Review: Son of Byblos, directed by Anna Jahjah for Brave New World Theatre Company
The downstairs theatre at Belvoir might be small but the energy conjured from Son of Byblos is mighty. Written by James Elazzi and directed by Anna Jahjah, this small budget project shows how vital independent storytelling is in Australia today.
In another cross-cultural comic drama, Elazzi presents the final part of a trio that included Omar and Dawn and Lady Tabouli, examining the forbidden territory of queer sexuality in a Lebanese-Australian cultural context.
A looming wedding creates a pressure cooker situation for queer cousins Adam (Mansoor Noor) and Claire (Kate Bookallil). Claire returns from Lebanon intent on marrying a guy she barely knows and who can’t speak English.
Adam tries desperately to convince her she is making a mistake, but Claire wants a family and to have kids. In her Lebanese family, she can’t if she’s a lesbian.
With his cousin turning “hetero” overnight, Adam feels abandoned. If Claire turns straight, he will be gay alone. His alienation from his family – and now Claire – has him unravelling
Adam briefly battles his way back to heterosexuality by reuniting with his ex, Angela (Violette Ayad). Angela tries to pretend that Adam isn’t gay. She is desperate to move out of home: marrying him is her only escape.
Adam, Claire, and Angela have a desperate need for independence from the parental stranglehold. In their Lebanese families, heterosexual marriage is the way to freedom.
The intensity of these domestic scenes is momentarily paused when Adam has sex with anonymous men in public toilets. These scenes play out like fragments. Dispersed throughout the story, they give Adam and the audience breathing space.
With the freedom of anonymous sex, Adam literally and metaphorically steps off the family stage. He takes his hetero mask off and is able to be free.
These scenes have a conceptual importance, but director Anna Jahjah doesn’t quite make enough of these moments. We are given an Adam who is hiding with his boxer shorts like a scared cat in the dark.
The sex scenes nevertheless provide poetic pause where Adam can be himself. With men sucking his cock, Adam is rescued, but only briefly.
In a playful scene of sexual freedom, Claire dresses Adam in her red engagement dress (the dress she would have worn had she been allowed to get engaged to her ex-girlfriend Kate). The beauty of this scene is in Adam’s flirtatious and camp drag performance, at distinct odds with the anger and defensiveness he displays around his father, John (Simon Elrahi).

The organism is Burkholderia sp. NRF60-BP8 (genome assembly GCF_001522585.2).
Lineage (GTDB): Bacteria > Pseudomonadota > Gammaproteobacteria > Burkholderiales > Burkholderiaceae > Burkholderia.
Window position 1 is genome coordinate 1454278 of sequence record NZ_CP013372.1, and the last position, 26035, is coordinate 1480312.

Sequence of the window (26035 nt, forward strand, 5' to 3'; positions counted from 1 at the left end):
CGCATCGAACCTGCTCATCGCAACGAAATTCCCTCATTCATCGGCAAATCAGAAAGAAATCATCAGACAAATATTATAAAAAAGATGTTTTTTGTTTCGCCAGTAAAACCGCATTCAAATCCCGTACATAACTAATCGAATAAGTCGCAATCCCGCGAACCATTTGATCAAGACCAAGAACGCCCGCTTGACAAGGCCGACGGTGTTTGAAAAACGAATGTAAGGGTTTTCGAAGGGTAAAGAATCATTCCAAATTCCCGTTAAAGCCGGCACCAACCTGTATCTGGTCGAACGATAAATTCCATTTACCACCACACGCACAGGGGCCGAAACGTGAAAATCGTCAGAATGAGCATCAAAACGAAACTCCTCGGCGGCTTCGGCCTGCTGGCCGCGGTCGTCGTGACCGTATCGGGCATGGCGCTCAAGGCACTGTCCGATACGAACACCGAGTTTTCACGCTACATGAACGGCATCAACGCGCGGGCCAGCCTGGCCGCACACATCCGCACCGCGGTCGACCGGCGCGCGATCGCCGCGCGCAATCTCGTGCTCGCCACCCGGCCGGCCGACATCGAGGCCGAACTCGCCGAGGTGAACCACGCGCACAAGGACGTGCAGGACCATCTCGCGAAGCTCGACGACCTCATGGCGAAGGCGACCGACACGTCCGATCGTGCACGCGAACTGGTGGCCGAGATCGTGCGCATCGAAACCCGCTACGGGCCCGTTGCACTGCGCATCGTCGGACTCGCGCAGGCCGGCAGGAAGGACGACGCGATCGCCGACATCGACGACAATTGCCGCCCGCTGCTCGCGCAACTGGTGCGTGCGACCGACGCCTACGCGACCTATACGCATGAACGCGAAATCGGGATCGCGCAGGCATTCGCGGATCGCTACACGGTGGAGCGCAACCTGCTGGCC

Stories of art
Elazzi demonstrates a nuanced and powerful understanding of Lebanese family life.
Carol (Deborah Galanos), Adam’s mother, over-salts the meals. She tries to stand up to her husband’s patriarchal rule by taking up tango. Adam fails in his attempt to core koosa (zucchini).
His father is obsessed with him being an engineer (because he thinks engineering makes money and web design doesn’t). The plastic-covered tablecloth is frantically changed when Angela, the guest, arrives unannounced at dinner.
The simple fact that these details are played out on an Australian theatre stage is significant. The woman sitting next to me turned and said: “ [It’s] so amazing and so unusual to hear our stories come to life like this.”
For Lebanese-Australians, there are few stories that play out in the public sphere. They are not the stories of art. The stereotypical narrative of crime, terror, war and abuse continue as dominant narratives.
Despite the rhetoric of inclusivity, artists of Lebanese heritage face personal and political obstacles. Professionally, it is difficult to find a place in Australian radio, theatre and television for stories that aren’t Anglo-Australian or dumbed-down multicultural stereotypes.
On the home front, there are the challenges of persuading family and the Lebanese community that creativity is valuable, not to mention the need to be oneself if that self is queer.
Elazzi must be tough. He is a rare artist in Australian theatre, prepared to take risks to write different stories that make us think and, more importantly, make us laugh.
Son of Byblos is at Belvoir Downstairs until May 21.
This post was written by the author in their personal capacity.The opinions expressed in this article are the author’s own and do not reflect the view of The Theatre Times, their staff or collaborators.
This post was written by Cherine Fahd.
The views expressed here belong to the author and do not necessarily reflect our views and opinions.